In Error to the Oircllit Court of the United States for the Souinern Distriet of " Attachment by Richard Wood, Samuel Brown, Henry Henderson, Henry Harper, and Andrew Crow, composing the firm of Wood, Brown & Co., against the Crescent Coal Company. The Mercantile Trust Company of New York intervened, claiming the attached property under a There was judgment against the and it brings error. William J. Roberts (John F. Lacey, on the brief), for plaintiff in error. Carroll Wright, for defendants in error. Before CALDWELL and SANBORN, Circuit Judges, and THAYER, District Judge. SANBORN, Circuit Judge. The controversy in this case was over a stock of goods that was in the possession of the Crescent Coal Company at What Cheer, in the state of Iowa. Wood, Brown & Co., the defendants in error, attached this stock February 13, 1891, on a debt of the coal 'company due to them. The Mercantile Trust Company, the plaintiff in error, intervened, and claimed the goods under a mortgage made to it by the coal company, dated February 1, 1890. There were two controlling issues tried. They were whether or not the mortgage covered the stock of goods, and, if so, whether or not the mortgage was fraudulent and void as to the attaching creditors. A jury was waived, and the case' was tried by the court. The court found that the mortgage did not describe the goods in controversy, and that, if it did,>tt was fraudulent and void as against, the attaching creditors, and ordered judgment in their favor. The judge filed a careful and exhaustive opinion, which covers 17 closely-printed pages of the transcript, in which he states the history of the case, the evidential facts he . deems' established, his ultimate conclusions from those facts, his reasons for these conclusions, and the judgment that he directs to be rendered in the case. In their brief, counsel for plaintiff in error specified 26 supposed errors, some of fact, and others of law, based on various statements and conclusions found in this opinion. But, upon looking into the record, we find the questions they attempt to present are not material to the decision of this case. The only exceptions any of these specifications have to rest upon are four that purport to be taken "to the findings and conclusions of the court in the following respects:" First. To so much of finding of fact No.6 as relates to the defendants' possession of and dealing in the stock of goods after the attachment and the release of the same; second, to the third conclusion of the court that the stock of goods was not included in the mortgage; third, to the fourth conclusion of the court that the mortgage was fraudulent and void as to the attaching creditors; and, fourth, to the final conclusion in favor of the attaching creditors. Section 700 of the Revised Statutes, which governs the practice in this regard in this court" provides that:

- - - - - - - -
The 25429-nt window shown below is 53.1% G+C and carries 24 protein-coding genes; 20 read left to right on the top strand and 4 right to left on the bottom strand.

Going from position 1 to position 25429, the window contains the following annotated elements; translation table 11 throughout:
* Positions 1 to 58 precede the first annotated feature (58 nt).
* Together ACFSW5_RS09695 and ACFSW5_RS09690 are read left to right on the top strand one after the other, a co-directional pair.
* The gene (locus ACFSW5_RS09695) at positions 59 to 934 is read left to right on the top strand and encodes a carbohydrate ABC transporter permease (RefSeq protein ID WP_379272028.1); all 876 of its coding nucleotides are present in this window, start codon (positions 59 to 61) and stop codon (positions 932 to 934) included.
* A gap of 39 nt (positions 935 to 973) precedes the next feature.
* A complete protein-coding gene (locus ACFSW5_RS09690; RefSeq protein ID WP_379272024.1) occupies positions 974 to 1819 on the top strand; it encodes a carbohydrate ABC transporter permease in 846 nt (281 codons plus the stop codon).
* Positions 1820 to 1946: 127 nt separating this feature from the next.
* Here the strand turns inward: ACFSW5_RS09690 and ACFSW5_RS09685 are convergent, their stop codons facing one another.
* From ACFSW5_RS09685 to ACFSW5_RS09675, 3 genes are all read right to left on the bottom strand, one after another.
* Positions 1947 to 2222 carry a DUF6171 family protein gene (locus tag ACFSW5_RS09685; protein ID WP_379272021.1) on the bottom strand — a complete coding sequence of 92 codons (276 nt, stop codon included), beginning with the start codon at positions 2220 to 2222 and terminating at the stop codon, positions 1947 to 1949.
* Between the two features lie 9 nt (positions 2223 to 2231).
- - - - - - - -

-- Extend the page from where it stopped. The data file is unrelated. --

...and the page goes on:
.· ,of fact,' any clvD.!!ause ,In a .,18, ,trl9\l I4ld \teter"mtn"ed b,Y the court, With, out the Interv,en"tion of a jury", aQCqrdlllg to section 649 (which provides for the waiver of a. jury and' it trial by the cimlt:t)J·tbe rulings of the coUrt In the progress of the trlal of the cause, Ife;:\ilwtettto.at the time"a.nd duly presented; by a bUl Of exceptions, may be tl),e supreme court upon a writ of error ,or upon .appeal; and fllidffiJ! isspecisl, tlle reviewiilay extend to the ,determination of the facts,found to sUPI!Ort the judgment." "